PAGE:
It’s a good sign that Indian authors are venturing into writing about some genre other than a love story which has been used so frequently that it’s obsolete now. But after reading “The Terrorist”, I have realized that we still have a long way to go before we can create a page turner thriller.
Plot – Suvir and Murad- both victims of circumstances, both numb with the pain of having lost their loved ones-choose to do things differently. While one becomes the most feared of all terrorists, the other joins the Special Forces. Their face-off is a fight to the death as is one is out to carry out a major terrorist operation in Delhi and the other has been specially called in foil the attack. When you are trained to endure the harshest of climates, the most hostile of situations, to survive where no ordinary man can- there’s little difference between you and the terrorist you are trying to kill. Except which side you are on.
Review – The novel starts off on a good note explaining the life of the protagonists. One is a soldier in an Indian army who has been summoned to explain his harsh actions while the other is an honest muslim boy who found himself on the wrong side of the law after a series of terrorist attacks. The reason being that he was a Muslim. The pair leads contrasting lives but fates decide to interfere and their destinies are intertwined.
Out of the two, I found Murad’s story much more interesting than Suvir’s. The detailing of the harsh times Murad had to face without committing any crime, were much more gripping. At one point you would actually begin to feel sorry for him. But the moment the Suvir life’s started, the book started a downward spiral. There were parts or scenes which shouldn’t have been there at all. Suvir’s background doesn’t count up for the kind of cold, calculating, emotionless man whom he had become. The relationship with his best friend and the reason for the fallout was pointless to say the least. And I never understand why every author in the world needs to fit in a love story somewhere even in a thriller. A love story just ruins tempo, the flow and in a lot of cases are not required.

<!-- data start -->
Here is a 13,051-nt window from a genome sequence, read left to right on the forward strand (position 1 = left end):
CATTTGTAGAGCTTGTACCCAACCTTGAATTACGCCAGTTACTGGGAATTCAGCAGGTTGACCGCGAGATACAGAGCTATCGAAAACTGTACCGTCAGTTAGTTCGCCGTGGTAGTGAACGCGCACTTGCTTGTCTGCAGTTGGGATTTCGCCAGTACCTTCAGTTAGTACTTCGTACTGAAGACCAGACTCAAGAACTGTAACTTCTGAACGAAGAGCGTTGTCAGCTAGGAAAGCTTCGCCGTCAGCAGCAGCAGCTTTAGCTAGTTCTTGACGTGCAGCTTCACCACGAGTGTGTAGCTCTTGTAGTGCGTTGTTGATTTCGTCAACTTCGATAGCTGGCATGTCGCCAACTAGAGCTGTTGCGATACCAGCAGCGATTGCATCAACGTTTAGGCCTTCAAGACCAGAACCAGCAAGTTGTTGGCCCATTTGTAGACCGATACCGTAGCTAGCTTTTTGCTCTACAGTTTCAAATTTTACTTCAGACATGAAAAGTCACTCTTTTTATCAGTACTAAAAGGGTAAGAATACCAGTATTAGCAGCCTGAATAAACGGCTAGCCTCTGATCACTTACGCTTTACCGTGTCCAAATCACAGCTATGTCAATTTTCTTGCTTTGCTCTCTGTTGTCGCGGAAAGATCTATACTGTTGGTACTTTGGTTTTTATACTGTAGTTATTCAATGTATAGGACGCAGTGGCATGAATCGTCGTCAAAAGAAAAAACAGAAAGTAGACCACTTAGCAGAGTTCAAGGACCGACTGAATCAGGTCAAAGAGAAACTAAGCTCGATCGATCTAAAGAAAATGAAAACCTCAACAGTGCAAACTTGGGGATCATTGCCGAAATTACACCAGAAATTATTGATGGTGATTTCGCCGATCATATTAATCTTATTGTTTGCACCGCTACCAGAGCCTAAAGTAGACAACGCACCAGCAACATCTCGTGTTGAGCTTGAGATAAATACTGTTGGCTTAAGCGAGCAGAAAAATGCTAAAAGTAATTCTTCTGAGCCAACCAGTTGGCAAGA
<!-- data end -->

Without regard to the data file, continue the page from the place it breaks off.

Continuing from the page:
As the book progressed, it became increasingly hard to read it. Parts that should have been explained were left hanging by a thread. For instance, I would have liked to know more about the character Ashwini. The conversations that were taken between Suvir and Murad seemed very flimsy which did not help it’s cause. The number of flaws flooded all the points where the book seemed to be going down the right path. Eliminate a few and I pretty sure that this would have been a good one. We at OP give it 1.5.